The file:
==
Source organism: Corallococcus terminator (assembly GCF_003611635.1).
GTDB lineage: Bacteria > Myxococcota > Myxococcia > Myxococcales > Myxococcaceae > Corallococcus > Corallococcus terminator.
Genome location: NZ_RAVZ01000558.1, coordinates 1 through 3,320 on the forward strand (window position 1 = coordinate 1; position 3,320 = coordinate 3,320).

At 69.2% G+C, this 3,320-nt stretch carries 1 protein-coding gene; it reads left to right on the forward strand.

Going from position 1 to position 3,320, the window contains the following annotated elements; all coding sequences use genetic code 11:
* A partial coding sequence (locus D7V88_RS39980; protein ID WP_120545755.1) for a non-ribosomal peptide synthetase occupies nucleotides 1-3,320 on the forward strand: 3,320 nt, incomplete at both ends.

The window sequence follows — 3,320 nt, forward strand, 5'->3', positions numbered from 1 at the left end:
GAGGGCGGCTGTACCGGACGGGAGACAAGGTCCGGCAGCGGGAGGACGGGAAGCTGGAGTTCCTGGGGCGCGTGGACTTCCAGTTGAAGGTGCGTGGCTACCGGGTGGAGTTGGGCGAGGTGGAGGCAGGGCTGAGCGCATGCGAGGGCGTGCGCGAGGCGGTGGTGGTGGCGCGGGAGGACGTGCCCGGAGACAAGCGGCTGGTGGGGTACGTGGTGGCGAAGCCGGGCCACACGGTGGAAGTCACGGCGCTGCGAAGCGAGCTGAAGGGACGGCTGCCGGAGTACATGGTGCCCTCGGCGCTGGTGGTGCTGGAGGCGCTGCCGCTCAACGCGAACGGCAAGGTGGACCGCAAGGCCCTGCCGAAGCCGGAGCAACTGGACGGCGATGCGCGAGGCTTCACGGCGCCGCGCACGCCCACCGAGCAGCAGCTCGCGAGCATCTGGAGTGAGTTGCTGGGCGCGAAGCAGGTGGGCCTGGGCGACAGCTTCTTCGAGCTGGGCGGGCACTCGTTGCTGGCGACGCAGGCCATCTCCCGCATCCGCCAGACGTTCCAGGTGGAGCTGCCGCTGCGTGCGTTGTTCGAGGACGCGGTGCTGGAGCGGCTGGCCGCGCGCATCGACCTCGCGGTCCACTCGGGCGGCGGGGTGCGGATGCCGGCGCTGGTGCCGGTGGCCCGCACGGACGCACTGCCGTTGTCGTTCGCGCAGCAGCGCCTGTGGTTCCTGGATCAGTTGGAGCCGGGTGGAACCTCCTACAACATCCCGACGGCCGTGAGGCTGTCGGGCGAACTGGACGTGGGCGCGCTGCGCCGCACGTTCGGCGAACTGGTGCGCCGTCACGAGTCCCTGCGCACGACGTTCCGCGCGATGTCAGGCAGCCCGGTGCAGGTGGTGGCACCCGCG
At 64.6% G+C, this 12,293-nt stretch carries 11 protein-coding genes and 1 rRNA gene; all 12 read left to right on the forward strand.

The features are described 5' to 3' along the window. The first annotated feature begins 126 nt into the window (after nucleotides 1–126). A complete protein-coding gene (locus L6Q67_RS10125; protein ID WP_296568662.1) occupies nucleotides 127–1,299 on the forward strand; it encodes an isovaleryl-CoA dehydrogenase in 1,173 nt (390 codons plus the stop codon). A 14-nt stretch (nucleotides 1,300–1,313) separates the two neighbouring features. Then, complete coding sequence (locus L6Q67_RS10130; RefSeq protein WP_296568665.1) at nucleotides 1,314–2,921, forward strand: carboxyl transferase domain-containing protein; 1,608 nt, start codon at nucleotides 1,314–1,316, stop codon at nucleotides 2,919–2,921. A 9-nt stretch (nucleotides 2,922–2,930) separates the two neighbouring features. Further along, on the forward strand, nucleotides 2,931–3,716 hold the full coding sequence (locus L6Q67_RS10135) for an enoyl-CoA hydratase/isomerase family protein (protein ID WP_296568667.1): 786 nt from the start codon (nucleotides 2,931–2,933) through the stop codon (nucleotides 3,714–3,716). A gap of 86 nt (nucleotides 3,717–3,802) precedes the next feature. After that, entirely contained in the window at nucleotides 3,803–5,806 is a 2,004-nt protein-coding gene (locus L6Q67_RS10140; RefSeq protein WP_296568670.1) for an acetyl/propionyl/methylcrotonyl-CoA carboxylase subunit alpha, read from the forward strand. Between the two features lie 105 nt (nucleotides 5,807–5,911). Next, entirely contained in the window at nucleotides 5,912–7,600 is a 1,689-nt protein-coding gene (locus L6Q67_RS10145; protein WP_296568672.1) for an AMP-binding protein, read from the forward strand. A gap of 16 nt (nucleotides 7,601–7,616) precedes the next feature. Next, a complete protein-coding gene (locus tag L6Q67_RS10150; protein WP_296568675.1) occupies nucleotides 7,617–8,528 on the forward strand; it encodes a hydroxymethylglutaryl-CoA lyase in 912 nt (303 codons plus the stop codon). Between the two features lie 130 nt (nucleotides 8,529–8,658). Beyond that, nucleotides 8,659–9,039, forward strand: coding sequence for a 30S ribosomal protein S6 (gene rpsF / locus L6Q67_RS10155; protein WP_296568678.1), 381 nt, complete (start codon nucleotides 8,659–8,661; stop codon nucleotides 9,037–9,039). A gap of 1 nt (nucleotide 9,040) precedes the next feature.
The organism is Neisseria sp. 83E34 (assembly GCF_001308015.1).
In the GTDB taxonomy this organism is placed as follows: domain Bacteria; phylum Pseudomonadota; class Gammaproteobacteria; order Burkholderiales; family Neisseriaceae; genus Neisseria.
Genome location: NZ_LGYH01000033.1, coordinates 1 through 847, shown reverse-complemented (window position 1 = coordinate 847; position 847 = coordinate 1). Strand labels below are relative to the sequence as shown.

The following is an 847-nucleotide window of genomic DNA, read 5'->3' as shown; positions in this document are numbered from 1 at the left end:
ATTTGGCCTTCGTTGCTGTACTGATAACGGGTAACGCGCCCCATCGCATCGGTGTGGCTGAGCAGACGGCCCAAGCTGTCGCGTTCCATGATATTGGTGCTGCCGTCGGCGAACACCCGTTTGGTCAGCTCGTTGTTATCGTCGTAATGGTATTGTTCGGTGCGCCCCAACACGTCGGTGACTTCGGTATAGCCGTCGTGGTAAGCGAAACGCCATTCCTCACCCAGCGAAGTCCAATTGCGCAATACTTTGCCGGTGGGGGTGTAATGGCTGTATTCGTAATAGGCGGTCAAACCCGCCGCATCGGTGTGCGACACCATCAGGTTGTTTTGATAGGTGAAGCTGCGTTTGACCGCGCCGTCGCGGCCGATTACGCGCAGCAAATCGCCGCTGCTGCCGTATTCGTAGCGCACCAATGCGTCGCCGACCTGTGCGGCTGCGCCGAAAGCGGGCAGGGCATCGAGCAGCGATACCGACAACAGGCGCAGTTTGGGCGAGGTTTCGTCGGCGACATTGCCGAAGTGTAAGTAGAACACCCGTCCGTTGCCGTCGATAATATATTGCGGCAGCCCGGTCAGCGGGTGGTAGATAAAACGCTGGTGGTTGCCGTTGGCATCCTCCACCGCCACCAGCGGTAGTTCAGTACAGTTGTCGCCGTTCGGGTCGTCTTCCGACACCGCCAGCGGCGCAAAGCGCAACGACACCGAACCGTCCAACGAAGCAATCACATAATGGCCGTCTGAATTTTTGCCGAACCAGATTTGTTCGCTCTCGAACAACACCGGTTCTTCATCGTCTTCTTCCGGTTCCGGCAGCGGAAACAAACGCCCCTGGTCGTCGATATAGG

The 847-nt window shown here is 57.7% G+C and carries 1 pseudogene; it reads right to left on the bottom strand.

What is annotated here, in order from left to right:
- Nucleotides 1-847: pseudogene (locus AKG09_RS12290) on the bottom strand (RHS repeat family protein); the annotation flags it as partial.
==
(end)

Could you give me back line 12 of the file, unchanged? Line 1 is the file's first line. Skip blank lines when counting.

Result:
In the GTDB taxonomy this organism is placed as follows: domain Bacteria; phylum Pseudomonadota; class Gammaproteobacteria; order Burkholderiales; family Neisseriaceae; genus Neisseria.